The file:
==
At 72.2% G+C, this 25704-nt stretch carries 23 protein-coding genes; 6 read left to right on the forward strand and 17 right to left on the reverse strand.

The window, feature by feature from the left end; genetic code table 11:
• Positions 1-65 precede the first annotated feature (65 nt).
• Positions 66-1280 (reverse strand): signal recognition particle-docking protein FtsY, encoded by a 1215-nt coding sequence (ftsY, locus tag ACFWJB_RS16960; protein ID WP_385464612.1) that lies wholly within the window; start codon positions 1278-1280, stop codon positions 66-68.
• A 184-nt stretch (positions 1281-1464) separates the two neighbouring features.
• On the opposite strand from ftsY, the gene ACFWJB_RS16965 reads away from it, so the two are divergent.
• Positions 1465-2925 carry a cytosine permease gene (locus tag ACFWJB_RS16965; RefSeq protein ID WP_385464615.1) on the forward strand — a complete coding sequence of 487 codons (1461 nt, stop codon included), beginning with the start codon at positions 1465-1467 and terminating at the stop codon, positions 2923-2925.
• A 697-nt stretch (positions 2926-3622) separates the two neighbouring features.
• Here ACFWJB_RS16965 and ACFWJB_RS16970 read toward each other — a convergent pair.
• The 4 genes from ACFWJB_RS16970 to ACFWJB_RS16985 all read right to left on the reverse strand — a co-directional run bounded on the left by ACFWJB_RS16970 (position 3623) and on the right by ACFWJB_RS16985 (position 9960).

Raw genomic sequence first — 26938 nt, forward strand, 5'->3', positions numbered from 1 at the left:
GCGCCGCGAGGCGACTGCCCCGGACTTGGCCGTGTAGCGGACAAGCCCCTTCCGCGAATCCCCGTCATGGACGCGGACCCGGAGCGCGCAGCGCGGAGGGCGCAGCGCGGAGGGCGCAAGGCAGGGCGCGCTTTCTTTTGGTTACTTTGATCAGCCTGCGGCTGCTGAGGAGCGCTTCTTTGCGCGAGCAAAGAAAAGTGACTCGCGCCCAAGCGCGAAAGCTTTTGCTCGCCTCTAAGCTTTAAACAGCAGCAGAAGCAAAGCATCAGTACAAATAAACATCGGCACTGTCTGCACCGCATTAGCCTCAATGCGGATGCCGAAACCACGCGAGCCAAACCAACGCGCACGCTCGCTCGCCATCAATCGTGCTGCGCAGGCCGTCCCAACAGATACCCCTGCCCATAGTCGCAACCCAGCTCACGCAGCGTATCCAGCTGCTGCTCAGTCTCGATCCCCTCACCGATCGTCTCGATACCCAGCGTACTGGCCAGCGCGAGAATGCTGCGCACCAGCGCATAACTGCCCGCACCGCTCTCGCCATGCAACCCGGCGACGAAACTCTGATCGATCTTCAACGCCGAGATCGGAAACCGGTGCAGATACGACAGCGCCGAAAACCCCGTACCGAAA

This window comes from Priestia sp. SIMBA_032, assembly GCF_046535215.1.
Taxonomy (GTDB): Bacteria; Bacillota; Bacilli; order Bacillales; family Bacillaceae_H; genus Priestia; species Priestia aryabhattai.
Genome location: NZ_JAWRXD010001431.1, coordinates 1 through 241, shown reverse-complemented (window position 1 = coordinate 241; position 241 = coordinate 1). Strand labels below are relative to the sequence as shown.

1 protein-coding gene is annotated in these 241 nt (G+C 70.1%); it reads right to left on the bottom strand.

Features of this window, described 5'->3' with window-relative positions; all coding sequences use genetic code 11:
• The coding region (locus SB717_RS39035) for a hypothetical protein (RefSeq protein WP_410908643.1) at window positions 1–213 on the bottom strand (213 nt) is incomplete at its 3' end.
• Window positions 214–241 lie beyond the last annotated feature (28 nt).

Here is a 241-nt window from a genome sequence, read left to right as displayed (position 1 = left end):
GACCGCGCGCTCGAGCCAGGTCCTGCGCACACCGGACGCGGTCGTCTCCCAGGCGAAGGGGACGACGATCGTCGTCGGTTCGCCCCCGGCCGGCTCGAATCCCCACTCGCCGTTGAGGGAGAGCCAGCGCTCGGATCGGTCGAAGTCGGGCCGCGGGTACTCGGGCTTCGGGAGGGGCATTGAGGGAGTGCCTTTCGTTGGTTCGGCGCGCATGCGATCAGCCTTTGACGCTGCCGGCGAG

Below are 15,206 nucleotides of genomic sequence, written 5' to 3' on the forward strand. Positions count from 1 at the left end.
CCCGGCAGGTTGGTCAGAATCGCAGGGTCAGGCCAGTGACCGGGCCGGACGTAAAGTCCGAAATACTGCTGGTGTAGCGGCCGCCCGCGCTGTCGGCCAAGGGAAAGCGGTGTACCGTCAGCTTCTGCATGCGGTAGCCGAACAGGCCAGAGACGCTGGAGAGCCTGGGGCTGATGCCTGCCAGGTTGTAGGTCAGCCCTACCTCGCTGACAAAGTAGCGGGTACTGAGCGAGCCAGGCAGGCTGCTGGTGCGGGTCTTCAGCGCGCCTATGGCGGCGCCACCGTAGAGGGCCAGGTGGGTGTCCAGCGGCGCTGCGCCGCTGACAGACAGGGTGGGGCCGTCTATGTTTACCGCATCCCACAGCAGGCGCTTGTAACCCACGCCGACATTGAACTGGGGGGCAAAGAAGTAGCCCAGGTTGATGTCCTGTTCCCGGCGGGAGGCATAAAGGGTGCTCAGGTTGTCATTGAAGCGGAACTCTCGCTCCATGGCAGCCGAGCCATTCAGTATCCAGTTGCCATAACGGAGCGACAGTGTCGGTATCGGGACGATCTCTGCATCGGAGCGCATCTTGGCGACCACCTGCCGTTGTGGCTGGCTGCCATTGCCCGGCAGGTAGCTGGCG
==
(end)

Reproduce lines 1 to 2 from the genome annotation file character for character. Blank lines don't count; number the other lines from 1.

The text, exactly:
At 72.2% G+C, this 25704-nt stretch carries 23 protein-coding genes; 6 read left to right on the forward strand and 17 right to left on the reverse strand.

The window, feature by feature from the left end; genetic code table 11: